Thursday, December 8, 2011

Metade Fumaca


The exotic sounding title of Riley Yip's Metade Fumaca means half smoked in Portugese, and refers to half a cigarette carried around by Mountain Leopard (Eric Tsang) for the last thirty years. He's been hiding out in Brazil after an altercation over a girl (Shu Qi) with fellow Triad Nine Dragons (Chan Wai Man). Leopard teams up with young rascal Smokey (Nicholas Tse) in his quest to track down and kill his rival.


So goes the basic plot outline for Yip's wonderful film about memories and how we interpret, twist, remember and forget them. With a less sure hand at the helm this film could have been terrible, it's mix of drama, comedy, sentiment and action is a tricky balancing act to pull off and with two lead actors better known for other things, it's to Riley Yip's credit he made, if not a perfect film then one that so many fans of Hong Kong cinema hold dear to their heart. Reviewers often write about how a film doesn't add up to the sum of it's parts, well this is not the case here. Everything from Yip's own screenplay, through his direction to Peter Pau's gorgeous photography and the great South American influenced score is superb. Added to the technical elements are a fantastic cast, who all add their own flavour to the movie.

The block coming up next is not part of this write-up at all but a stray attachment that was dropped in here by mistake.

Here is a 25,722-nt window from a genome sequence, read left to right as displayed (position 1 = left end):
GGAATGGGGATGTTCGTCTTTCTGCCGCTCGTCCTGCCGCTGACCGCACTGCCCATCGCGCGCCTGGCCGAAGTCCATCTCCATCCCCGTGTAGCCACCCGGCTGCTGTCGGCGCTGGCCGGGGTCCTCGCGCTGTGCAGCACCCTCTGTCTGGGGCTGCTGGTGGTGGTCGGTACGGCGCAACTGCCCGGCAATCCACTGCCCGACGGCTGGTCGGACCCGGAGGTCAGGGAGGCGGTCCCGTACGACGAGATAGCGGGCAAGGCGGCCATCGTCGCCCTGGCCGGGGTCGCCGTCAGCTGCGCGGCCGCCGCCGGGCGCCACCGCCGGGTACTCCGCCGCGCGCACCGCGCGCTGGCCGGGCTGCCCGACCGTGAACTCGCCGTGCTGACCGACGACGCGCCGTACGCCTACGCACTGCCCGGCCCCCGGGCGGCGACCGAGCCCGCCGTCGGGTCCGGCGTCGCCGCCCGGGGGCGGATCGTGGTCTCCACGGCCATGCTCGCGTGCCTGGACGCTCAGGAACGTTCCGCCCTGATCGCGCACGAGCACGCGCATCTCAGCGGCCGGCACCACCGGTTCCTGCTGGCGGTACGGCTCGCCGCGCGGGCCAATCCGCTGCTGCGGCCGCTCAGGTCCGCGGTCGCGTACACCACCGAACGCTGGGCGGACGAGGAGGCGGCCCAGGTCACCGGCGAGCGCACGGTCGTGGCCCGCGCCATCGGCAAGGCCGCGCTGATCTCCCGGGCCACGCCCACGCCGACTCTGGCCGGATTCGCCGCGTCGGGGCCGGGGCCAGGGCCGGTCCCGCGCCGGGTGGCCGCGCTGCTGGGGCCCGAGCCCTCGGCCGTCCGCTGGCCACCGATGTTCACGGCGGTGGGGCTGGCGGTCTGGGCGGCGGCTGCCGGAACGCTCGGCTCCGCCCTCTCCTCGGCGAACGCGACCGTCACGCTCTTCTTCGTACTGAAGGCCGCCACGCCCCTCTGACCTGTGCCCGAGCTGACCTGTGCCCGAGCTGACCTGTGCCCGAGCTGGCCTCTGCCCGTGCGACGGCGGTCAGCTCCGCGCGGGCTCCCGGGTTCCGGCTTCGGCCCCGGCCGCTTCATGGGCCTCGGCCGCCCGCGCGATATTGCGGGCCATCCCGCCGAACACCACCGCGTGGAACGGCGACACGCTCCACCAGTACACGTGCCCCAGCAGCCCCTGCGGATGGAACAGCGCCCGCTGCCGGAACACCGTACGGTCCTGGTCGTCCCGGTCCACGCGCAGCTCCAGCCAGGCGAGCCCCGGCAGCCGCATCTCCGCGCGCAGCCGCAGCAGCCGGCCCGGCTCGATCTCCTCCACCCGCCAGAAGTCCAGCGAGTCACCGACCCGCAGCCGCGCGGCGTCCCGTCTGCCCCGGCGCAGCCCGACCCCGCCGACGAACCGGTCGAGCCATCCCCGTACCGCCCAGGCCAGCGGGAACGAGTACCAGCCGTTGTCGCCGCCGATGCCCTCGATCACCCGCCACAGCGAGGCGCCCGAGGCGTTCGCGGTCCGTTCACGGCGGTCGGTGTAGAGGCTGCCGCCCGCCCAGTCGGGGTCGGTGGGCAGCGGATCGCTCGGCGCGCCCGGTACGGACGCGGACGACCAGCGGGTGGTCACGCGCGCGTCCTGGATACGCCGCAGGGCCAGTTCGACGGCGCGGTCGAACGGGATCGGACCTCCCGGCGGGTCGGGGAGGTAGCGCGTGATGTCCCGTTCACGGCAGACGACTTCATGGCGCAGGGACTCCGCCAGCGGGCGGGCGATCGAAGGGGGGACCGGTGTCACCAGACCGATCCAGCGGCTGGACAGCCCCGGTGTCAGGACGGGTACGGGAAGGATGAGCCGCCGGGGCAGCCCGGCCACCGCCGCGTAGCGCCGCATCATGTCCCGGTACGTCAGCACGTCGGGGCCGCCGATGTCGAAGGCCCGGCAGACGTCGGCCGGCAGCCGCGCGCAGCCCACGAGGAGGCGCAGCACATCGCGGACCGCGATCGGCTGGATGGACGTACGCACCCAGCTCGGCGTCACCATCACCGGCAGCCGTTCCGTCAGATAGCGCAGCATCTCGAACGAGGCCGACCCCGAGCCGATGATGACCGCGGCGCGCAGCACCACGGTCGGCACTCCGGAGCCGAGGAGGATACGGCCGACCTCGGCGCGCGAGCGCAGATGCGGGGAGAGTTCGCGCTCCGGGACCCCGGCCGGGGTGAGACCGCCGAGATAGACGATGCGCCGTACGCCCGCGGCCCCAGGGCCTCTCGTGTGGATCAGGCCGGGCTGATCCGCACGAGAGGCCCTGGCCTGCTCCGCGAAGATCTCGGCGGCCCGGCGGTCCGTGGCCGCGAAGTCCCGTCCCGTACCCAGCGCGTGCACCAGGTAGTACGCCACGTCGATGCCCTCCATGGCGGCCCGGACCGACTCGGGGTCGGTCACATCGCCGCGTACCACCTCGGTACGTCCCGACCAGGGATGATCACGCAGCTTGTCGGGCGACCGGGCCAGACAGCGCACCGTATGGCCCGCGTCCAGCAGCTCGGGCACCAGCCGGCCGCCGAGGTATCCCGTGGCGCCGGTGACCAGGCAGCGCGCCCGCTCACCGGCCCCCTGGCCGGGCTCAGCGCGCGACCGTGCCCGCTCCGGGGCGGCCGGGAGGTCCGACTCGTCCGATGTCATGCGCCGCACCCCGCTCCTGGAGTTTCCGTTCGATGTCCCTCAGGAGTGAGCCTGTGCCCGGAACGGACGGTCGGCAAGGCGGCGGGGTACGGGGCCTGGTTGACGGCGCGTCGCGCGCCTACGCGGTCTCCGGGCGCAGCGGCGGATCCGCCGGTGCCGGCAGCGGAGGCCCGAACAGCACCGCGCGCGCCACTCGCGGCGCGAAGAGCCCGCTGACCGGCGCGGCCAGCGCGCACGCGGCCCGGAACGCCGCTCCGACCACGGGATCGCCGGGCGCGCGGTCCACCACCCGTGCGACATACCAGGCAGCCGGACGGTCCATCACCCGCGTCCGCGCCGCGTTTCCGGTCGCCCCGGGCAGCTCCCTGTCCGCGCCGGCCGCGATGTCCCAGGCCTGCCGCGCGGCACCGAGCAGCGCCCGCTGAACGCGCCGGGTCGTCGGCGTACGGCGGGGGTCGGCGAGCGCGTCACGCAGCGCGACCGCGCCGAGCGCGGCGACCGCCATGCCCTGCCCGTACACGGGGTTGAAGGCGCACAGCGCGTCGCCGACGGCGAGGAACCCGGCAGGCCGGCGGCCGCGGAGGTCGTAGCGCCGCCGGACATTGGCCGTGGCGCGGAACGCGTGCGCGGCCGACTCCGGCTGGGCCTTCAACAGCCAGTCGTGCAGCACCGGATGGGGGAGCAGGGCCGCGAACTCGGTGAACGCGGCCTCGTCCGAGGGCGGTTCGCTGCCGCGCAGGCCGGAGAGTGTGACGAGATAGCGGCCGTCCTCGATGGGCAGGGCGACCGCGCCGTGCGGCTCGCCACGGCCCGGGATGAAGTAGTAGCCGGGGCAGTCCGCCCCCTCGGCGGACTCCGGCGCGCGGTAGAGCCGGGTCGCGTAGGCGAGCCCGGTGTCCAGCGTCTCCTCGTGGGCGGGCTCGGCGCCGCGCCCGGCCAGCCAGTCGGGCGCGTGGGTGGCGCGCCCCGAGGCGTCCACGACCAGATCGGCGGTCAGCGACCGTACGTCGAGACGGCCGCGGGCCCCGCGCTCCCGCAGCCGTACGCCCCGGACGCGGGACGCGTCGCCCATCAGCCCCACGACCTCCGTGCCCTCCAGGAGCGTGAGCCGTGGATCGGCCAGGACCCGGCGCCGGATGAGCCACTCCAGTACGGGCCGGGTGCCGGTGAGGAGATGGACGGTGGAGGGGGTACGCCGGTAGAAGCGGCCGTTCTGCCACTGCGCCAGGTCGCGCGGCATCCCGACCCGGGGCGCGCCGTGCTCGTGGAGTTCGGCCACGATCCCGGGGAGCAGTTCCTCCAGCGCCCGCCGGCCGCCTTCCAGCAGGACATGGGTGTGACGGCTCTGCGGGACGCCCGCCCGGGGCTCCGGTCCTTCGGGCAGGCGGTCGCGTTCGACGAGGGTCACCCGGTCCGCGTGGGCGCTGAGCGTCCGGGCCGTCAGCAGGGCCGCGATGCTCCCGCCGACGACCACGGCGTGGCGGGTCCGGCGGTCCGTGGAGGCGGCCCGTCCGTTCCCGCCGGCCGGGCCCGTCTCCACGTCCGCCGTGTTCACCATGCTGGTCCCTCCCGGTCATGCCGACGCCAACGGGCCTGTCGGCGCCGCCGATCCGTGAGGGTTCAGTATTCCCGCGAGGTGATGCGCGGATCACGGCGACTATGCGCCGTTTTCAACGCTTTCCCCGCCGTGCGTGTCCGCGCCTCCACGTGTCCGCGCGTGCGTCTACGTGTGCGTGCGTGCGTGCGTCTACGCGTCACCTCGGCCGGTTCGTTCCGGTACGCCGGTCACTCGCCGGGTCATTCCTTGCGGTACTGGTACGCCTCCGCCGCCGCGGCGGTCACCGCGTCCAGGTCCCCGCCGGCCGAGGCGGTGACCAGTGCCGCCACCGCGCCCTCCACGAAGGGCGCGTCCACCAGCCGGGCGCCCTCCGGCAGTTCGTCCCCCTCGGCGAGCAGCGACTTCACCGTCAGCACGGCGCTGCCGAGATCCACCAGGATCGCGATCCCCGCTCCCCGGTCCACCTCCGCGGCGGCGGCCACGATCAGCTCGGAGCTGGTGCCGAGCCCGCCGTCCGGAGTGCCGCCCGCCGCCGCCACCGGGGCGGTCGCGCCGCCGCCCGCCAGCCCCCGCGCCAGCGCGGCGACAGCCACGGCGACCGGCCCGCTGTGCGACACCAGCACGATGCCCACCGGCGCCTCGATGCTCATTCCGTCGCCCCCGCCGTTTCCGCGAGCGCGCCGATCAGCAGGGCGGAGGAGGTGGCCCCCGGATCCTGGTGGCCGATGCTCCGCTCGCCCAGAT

Eric Tsang has never been better than as Mountain Leopard, developing a touching father and son style relationship with Nicholas Tse's Smokey, again never better than in this film, in fact Tse's career has been somewhat of a disappointment given the amount of promise shown here. Sandra Ng is great fun as Third sister, a book shop owning Triad boss. Anthony Wong shows up in another scene stealing performance as a loud, boastful Triad. Stephen Fung and Sam Lee are great as the younger versions Eric Tsang and Chan Wai Man's characters, and get one of the coolest flashback sequences in Hong Kong cinema. Kelly Chen and the never more alluring Shu Qi, have little screen time but make the most of what they have. Only Terrence Yin's jive talking Triad seems a little out of place but even he is tolerable.




What comes across strongest from Metade Fumaca is the confidence and maturity of Riley Yip's screenplay, taking it's time to introduce and develop it's characters in a way that few Hong Kong filmmakers choose to. Once the story turns in it's different directions, you're fully onboard for the ride. Given certain elements of the story, the film also has a kind of humour and dignity that is so often lacking in Hong Kong cinema, making it all the more touching.

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